Three years later, that promise became a reality. At Lambeau Field in Green Bay on December 31, 1961, Vince watched proudly as the Packers defeated the New York Giants 37-0 for the National Football League championship.

The year before, the Giants had made an attempt to hire him back as head coach, but he had declined. Vince went on to lead the Packers to five NFL Championships, including the first two Super Bowls.

He retired from coaching after the second Super Bowl, staying on as the Packers' GM. But he got the coaching itch again a year later. He left Green Bay to coach the Washington Redskins, leading them to their first winning season in 14 years.

Unfortunately, the next summer, he was diagnosed with cancer, which rapidly spread and took his life on September 3, 1970, at the age of 57. His funeral at St. Patrick's Cathedral in NY was attended by over 3500 people.

A week after his death, the NFL's Super Bowl trophy was renamed the Vince Lombardi Trophy in his honor. Lombardi was enshrined in the Pro Football Hall of Fame at its next induction ceremony in 1971.

In addition to Lombardi's contributions to the history of professional football, Lombardi is legendary for his coaching philosophy and motivational skills. Many of Lombardi's speeches continue to be quoted frequently today. Lombardi's players were wholeheartedly devoted to him, and his emphasis on hard work and dedication endeared him to millions who admired his values.

Lombardi is also credited with introducing the concept of zone blocking to the NFL. The line would block as a unit, instead of individually man-on-man. The running back then was expected to run toward any hole that was created. Lombardi referred to this as "running to daylight."

Vince helped the men he coached succeed to the best of their abilities. He brought them pride and victory, and his legacy of perseverance, hard work, and dedication has made him one of the most admired and well respected coaches in the history of all sports.

#3: Bart Starr - A Leader of Men

MY COMMENTS: Bart Starr was the first person I ever idolized. “Bart the Cool” never seemed to sweat. An incredibly nice man, his on-the-field persona was described by teammates as steely. He was the ultimate field general, managing his troops and leading them to victory.

Bart led the Packers to five NFL Championships, including three straight. It was the first and last time it’s been done. Bart chooses to wear the ring from that third consecutive championship (SB II), because Vince Lombardi told him at the time that it would never happen again.

MINI-BIO: Bryan Bartlett Starr was born January 9, 1934 in Montgomery, Ala. He grew up in a Military family, and was raised in a strict disciplinarian environment. He credits his parents with molding his personality and teaching him the merits of hard work.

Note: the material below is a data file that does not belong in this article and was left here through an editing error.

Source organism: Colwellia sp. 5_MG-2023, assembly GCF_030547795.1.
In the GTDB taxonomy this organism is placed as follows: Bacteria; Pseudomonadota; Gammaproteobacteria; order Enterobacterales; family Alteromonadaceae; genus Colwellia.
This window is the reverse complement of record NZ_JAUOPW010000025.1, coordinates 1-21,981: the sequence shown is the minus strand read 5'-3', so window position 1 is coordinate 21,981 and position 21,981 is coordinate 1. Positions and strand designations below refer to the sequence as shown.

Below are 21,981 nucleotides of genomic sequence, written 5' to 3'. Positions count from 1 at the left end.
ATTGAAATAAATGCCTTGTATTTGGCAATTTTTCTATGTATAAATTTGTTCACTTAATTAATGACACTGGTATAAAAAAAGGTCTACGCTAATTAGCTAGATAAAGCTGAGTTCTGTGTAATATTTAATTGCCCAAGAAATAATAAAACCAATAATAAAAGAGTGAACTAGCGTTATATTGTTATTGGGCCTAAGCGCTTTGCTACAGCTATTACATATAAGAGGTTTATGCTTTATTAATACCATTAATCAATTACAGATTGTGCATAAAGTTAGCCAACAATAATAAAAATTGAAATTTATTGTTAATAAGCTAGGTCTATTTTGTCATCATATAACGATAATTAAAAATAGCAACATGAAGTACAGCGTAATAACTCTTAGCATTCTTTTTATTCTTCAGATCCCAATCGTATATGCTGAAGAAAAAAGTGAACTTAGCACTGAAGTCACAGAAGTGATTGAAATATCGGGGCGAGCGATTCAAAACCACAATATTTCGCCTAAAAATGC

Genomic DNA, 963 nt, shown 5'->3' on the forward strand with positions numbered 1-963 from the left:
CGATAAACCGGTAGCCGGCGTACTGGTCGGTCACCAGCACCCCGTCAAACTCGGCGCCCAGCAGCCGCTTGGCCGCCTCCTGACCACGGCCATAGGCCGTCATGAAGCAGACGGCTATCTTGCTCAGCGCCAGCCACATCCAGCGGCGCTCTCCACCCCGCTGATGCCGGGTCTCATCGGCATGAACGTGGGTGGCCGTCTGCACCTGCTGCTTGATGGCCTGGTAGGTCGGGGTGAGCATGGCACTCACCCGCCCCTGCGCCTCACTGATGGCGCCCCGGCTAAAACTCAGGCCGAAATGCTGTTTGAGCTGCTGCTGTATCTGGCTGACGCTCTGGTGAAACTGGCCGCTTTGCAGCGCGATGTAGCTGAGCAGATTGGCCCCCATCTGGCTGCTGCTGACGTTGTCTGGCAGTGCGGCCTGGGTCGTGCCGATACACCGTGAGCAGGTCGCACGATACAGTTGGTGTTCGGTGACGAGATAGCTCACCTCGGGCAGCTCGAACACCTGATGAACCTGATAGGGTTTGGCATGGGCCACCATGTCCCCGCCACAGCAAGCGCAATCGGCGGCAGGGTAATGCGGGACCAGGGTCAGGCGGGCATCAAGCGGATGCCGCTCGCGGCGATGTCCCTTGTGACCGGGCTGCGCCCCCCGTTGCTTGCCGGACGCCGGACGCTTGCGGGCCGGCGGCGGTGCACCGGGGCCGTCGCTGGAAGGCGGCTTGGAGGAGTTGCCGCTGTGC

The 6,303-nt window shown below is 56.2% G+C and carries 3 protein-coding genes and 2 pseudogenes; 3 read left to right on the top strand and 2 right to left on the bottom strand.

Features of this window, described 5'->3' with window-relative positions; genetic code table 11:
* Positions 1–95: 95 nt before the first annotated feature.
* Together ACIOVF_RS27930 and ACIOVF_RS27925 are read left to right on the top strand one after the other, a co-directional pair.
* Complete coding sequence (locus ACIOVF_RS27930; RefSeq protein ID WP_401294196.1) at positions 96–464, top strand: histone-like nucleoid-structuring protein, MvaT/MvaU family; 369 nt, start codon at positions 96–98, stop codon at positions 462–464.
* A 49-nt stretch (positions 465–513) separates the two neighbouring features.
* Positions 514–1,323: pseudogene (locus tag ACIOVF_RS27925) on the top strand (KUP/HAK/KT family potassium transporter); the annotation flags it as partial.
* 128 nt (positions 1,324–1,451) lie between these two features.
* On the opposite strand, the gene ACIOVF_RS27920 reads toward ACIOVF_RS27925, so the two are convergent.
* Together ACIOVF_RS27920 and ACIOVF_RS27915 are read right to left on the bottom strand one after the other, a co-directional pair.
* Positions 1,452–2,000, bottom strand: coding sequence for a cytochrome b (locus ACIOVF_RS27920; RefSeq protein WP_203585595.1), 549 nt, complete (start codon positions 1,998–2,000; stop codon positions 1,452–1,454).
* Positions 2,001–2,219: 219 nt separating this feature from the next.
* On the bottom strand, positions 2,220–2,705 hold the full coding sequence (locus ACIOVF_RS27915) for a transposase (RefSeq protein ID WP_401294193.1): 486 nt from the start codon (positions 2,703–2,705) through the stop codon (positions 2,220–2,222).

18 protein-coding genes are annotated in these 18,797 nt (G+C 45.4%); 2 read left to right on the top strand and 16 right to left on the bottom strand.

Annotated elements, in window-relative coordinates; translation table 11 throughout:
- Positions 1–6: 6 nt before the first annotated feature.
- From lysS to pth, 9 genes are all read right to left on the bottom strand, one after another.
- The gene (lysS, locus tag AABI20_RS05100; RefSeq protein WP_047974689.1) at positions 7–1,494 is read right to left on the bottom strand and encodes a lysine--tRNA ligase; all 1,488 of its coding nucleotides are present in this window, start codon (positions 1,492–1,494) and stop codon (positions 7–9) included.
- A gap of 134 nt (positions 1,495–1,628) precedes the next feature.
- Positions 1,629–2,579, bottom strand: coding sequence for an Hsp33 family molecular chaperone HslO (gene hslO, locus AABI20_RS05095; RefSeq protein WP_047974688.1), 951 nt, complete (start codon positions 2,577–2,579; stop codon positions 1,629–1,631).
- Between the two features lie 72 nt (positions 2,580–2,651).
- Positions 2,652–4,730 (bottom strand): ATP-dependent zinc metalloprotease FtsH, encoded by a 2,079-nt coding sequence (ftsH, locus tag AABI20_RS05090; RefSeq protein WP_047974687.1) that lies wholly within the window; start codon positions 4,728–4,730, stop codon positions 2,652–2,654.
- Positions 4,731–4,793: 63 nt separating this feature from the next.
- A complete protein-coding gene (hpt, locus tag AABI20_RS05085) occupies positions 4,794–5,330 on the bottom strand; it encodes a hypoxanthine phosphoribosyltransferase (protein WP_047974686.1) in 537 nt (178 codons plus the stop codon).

His high school coach did not think Starr could be an effective quarterback because he was so quiet and shy. But Starr’s dedication and work ethic swayed him over. Starr’s dream was to play football at the University of Kentucky, for Paul “Bear” Bryant.

However, his parents wanted him to stay closer to home, so he accepted a scholarship from the University of Alabama. Ironically, a year after Starr graduated, Bear Bryant would come to Alabama and become a coaching legend.

Bart married his high school sweetheart during his sophomore year at Alabama, forfeiting his scholarship money. Bart had an unspectacular career at Alabama, missing significant time due to injuries.

As a result, he was not highly sought after by NFL teams. He was drafted in the 17th round of the 1956 NFL draft by the Green bay Packers. For the next few seasons, he would be a backup quarterback and part-time starter, splitting time with Tobin Rote and Babe Parilli. The Packers did not have much success in those years.

Then along came a coach named Vince Lombardi, who immediately saw something in Bart Starr that others had not. Most people thought Lombardi was crazy for making Bart the starting quarterback. But Lombardi knew that Starr was like him. He would out-work, out-think and eventually defeat the competition, even if he was not as talented.

Starr would become the ultimate leader of men. He was the military commander leading his troops into battle. His success was staggering.

With Starr at quarterback the Packers went on to win six division crowns, five NFL championships, and two Super Bowls.

From 1960-67, the Packers were 62-24-4 under Starr. The only playoff game Starr ever lost with the Packers was his first, the 1960 NFL Championship game against the Philadelphia Eagles. After that, Starr was a perfect 9-0 in postseason play.

Starr was the NFL Player of the Year in 1966 and Super Bowl MVP in 1967 and 1968, in Super Bowls I and II.

Starr retired in 1972, and was named to the Pro Football Hall of Fame in 1977. He was the Packers’ head coach from 1975 – 1984, but did not enjoy the same level of success as a coach.

Starr is still a regular at Packers Alumni days, and now devotes much of his time to charitable organizations.

#4: Brett Favre – Larger than Life

MY COMMENTS: For me, Brett Favre is all about overcoming adversity. He has had many difficult challenges in his life, met them head on, and came out victorious.

Although there have been many magical moments for Brett, the one that still gives me goosebumps is that Monday Night game versus Oakland after his father had just passed away. What he accomplished that night was incredible, because it really was like a dream.

The balls he threw up into double and triple coverage had no right being caught, yet the Packers receivers were caught up in the surreal feel of that evening, and they truly ran through a brick wall to catch those balls.

Same for the rest of the Brett’s Packer teammates. They were used to Brett carrying them on his shoulders, but that night, they carried Brett and made it special for him. That night, Brett Favre was truly “larger than life”, or death, for that matter.